Proclamations signed today by the President to remove protections from national monuments is being criticized by the Montana Wildlife Federation (MWF) as a dangerous precedent that calls into question the future of other protected areas across the west.
On Monday, December 4, President Donald Trump ended several months of secrecy and announced that several protections will be removed from the Grand Staircase Escalante National Monument and Bears Ears National Monument. This action by the President ignores overwhelming view by the majority of American’s who have stated that these places should be left alone. Last May, MWF conducted a scientific poll of Montanans which found that 58% of respondents said that we should leave national monuments the way they are, with an additional 16% calling for more land to be protected through more monument designation rather than less.
In response to the announcement, Montana Wildlife Federation executive director Dave Chadwick said:
“We are extremely disappointed in the President’s decision to ignore the years of local discussions by local residents, Native American tribes, conservation advocates, and other stakeholders that went into designating these national monuments. This decision calls into question the security of all public lands, including Montana’s Upper Missouri River Breaks National Monument. Unilaterally shutting down and repealing national monuments sets a precedent that will forever leave our Breaks and all public lands vulnerable. This decision shows that the Administration is willing to listen to a handful of extreme voices over the majority of Americans when it comes to our public lands.”
The Montana Wildlife Federation is concerned these recommendations create an atmosphere where future administrations could continue to attempt to shrink public lands and the budgets that maintain them. Actions such as today’s and bills like HR 3990 — supported by Montana Representative Greg Gianforte — are evidence that, if passed, our public lands are under dire threat. If the Department of Interior can roll back monument protections in any monument, nothing prevents future administrations from undertaking the same in other places, including the Missouri River Breaks.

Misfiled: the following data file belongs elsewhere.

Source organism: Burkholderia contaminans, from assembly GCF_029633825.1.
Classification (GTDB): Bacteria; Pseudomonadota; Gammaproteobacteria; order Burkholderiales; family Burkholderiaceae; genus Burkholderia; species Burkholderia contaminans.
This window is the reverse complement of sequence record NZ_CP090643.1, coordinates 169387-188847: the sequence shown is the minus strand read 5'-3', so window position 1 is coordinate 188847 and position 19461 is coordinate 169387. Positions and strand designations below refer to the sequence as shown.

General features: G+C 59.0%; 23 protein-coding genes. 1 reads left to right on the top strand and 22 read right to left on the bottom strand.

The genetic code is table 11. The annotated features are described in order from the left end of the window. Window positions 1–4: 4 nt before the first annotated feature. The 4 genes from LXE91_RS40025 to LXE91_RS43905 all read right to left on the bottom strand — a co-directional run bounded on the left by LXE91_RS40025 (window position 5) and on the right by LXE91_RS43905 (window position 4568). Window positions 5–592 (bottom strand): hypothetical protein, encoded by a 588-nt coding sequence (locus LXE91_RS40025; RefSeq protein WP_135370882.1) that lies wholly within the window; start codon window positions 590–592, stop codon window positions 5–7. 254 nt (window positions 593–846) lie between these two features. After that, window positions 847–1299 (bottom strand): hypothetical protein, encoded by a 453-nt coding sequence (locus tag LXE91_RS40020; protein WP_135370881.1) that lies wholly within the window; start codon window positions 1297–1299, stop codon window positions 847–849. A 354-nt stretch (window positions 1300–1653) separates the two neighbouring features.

Bill Geer, a resident of Lolo and president of the Montana Wildlife Federation, said:
“Instead of trying to redraw national monuments from the top down, land managers should be working with local communities to develop smart management plans. We know that approach works, because it is what we’ve done here in Montana at the Missouri Breaks. This entire national monuments review process has just been a distraction from the real work of working together to protect public access, wildlife habitat, and multiple use public land management.”
John Salazar, a resident of Livingston and a board member of Montana Wildlife Federation, says today is a defining one in the Trump administration’s attitude towards public lands and public opinion:
“The history books are being written. Today President Trump and Secretary Zinke ignored what the vast majority of Americans want and showed that he is not a good steward of our country’s public lands. Today the government broke ranks with the majority of Westerners who said shrinking or eliminating national monuments hurts our way of life and the outdoor economy.”
The Department of the Interior received over 2.8 million public comments on the Interior Department’s monument review. Independent analysis has found more than 99 percent of the electronic comments received express support for protecting monuments and maintaining them at their current sizes. Montana’s Fort Peck Tribal Executive Board established a tribal resolution affirming support for the Bears Ears National Monument which is on President Trump’s chopping block. Secretary Ryan Zinke is an adopted member of the Tribe. In recent months, over two dozen religious leaders in Montana called Secretary Zinke to make no changes to any national monument. This plea was ignored today.